Marcelle Soares-Santos ponders the cosmos

On Wednesday, May 30, Soares-Santos will discuss the mysteries of dark matter on PBS's NOVA.

Marcelle Soares-SantosPhoto/Mike Lovett

As part of our series profiling new professors, Marcelle Soares-Santos of the Martin A. Fisher School of Physics talked with BrandeisNOW about her field and research. Soares-Santos joined the Brandeis faculty in the fall of 2017; watch her discuss dark matter on NOVA on May 30.

How did you become interested in your field/research area?

Physics was close to my heart way before I could articulate the word. I was a very curious child, and as I grew up and began studying math and science, that became my passion. The fact that I was terrible at all forms of sport in school might also have had something to do with it. I was the slowest runner, the slowest swimmer and couldn't catch a ball to save my life, but if you were to give me a math problem or a puzzle, I would be one of the first to find a solution. The focus on cosmology, in particular, started when I was in college. There was a colloquium about this topic, and when I heard that 95 percent of the matter and energy in the universe is unknown, I knew that this was a puzzle I had to help solve.

What was your favorite course as a college student?

The modern physics course in which I was introduced to Einstein's theory of relativity.

What has been your proudest career moment so far?

The role that my team played in the discovery of GW170817, the first ever binary neutron star merger to be observed, is by far my highest scientific achievement. That moment when we saw the image with the bright spot corresponding to the merger in it was magical. Close second was the moment our camera, the Dark Energy Camera (DECam), achieved first light on the telescope in Chile on September 12, 2011. I was a postdoc then, and it was my first time working on a project of such large scale. I still get emotional when I think about those two dates. I have been extremely fortunate to work on such great projects.

What specific question/project are you most excited to explore in your work at Brandeis, and why?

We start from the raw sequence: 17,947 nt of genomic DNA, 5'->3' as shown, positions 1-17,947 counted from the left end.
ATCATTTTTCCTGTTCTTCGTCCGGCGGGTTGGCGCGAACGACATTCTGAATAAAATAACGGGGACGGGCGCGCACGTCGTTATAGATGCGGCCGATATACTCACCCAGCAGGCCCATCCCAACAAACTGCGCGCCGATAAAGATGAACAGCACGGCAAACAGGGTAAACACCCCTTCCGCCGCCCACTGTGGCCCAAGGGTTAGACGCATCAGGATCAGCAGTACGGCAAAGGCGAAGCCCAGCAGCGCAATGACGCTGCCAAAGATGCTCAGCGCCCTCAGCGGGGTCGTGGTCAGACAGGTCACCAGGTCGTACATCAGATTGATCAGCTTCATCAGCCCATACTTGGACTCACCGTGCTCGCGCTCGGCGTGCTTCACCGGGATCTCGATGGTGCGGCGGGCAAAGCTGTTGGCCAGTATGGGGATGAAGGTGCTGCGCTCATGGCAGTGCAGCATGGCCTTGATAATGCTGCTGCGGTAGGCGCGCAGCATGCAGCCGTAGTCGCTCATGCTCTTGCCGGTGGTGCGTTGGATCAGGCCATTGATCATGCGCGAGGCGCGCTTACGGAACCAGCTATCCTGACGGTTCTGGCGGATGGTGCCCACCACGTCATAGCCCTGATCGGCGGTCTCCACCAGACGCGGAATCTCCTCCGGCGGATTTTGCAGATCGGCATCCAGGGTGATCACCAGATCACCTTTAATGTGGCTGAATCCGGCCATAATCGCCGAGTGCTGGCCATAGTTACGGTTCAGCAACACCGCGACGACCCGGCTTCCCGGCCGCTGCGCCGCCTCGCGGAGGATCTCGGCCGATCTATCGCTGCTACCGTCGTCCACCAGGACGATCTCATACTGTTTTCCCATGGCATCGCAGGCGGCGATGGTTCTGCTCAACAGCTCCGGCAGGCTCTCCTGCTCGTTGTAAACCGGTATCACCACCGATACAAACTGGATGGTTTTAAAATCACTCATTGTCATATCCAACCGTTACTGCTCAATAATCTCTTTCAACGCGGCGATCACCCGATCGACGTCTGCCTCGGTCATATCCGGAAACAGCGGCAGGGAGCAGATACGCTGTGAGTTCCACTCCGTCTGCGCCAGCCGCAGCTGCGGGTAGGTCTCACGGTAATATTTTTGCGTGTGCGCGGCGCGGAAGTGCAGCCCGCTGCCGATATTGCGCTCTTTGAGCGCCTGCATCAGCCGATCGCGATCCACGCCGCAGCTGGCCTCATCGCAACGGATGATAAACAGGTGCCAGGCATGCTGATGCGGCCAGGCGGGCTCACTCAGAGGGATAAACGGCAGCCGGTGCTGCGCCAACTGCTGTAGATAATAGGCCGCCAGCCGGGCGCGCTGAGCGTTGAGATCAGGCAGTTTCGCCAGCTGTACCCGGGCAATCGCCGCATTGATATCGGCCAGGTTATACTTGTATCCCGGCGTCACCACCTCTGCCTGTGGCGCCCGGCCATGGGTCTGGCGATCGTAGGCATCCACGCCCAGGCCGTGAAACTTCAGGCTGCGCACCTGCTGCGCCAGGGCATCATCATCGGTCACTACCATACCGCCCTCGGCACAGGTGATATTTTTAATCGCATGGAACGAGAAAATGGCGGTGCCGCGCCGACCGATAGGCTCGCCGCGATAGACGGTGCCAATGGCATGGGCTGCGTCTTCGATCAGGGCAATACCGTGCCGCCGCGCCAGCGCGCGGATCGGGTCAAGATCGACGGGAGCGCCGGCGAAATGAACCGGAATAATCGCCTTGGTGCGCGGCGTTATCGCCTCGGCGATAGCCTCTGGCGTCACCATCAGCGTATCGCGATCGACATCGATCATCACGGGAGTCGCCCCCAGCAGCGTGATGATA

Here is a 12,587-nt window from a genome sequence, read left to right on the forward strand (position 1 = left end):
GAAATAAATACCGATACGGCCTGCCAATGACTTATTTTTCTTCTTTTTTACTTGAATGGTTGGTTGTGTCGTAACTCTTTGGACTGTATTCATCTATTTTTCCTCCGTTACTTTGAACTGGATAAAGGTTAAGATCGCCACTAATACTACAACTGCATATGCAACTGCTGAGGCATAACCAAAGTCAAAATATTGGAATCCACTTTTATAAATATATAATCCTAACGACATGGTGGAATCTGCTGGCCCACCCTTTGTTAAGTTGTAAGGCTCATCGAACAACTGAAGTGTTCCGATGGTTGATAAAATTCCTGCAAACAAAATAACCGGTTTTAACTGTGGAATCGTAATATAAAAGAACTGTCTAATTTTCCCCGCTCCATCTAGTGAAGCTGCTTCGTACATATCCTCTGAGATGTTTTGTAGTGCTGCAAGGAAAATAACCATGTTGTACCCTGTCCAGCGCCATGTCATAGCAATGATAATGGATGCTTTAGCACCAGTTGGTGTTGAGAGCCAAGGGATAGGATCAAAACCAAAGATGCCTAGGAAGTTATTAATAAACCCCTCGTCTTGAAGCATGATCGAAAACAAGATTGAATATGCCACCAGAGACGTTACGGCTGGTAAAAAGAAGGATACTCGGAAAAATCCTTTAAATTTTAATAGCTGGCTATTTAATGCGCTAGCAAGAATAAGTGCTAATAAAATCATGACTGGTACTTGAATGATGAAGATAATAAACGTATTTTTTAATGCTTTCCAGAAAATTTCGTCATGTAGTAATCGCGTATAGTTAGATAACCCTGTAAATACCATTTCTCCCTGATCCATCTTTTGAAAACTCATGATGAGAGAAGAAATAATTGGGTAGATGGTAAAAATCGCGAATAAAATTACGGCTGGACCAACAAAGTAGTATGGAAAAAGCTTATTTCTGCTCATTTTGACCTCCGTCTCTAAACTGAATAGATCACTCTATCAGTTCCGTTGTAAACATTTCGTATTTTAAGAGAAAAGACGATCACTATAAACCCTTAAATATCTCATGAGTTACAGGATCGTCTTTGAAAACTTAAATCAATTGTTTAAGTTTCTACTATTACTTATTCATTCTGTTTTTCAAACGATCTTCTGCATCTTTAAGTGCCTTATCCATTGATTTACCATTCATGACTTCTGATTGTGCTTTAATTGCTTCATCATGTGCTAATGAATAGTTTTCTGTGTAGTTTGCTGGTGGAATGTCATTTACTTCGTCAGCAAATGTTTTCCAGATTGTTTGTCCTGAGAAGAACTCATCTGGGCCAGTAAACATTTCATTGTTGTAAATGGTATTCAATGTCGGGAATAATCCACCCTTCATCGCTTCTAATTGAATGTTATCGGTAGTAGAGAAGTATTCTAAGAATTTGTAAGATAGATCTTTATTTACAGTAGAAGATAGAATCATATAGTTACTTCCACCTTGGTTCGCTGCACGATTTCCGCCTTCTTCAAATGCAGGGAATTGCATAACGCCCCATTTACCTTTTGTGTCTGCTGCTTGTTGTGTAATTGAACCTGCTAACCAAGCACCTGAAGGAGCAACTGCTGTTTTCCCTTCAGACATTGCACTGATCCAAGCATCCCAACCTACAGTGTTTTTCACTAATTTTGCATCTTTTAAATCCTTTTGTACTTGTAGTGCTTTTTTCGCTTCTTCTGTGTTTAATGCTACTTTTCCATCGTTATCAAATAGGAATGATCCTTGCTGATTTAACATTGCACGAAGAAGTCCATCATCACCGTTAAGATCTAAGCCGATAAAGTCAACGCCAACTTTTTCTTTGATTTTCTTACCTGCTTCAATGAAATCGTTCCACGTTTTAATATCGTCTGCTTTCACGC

My group is now working on the problem of dark energy, the largest unknown component of the universe. In order to solve this puzzle, we use data from several cosmic surveys combined with information from the gravitational wave detectors. This is now an exciting time for this science because the wealth of data collected by the gravitational wave detectors has opened a new window of exploration with real opportunities for discoveries that may change our understanding of the universe.

What book would you recommend to introduce others to your field?

“A Brief History of Time” by Stephen Hawking, is a classic. “Cosmology for the Curious” by Delia Perlov and Alex Vilenkin is a very modern introductory textbook, great for first-year students who are interested in this area.

What's your favorite book/movie/television/radio program/podcast or hobby unrelated to your field, and why?

I like superhero comics and movies. The serialized shows produced by some of the streaming services are also great.

As a physicist, it is incredibly fun to sit back and see some of the laws of physics be "suspended from reality" for the duration of a movie or a TV episode. And have you noticed how many superheroes are also scientists?

What has surprised you about Brandeis since you came to campus?

The big surprise is how welcoming the campus felt to me. Everyone I meet is invested in their work, but also willing to go the extra mile to engage with a new member of this community. It is fantastic.

What advice do you have for students who are interested in your field?

Seek research experience early and often! There are many aspects and possible approaches: observational projects using telescopes and cameras, experiments to detect dark matter particles in underground labs, studies with supercomputer simulations and so much more. You will definitely find onepossibly more!that suits you, and these different experiences will enrich your worldview and make you a better scientist.

Categories: Science and Technology

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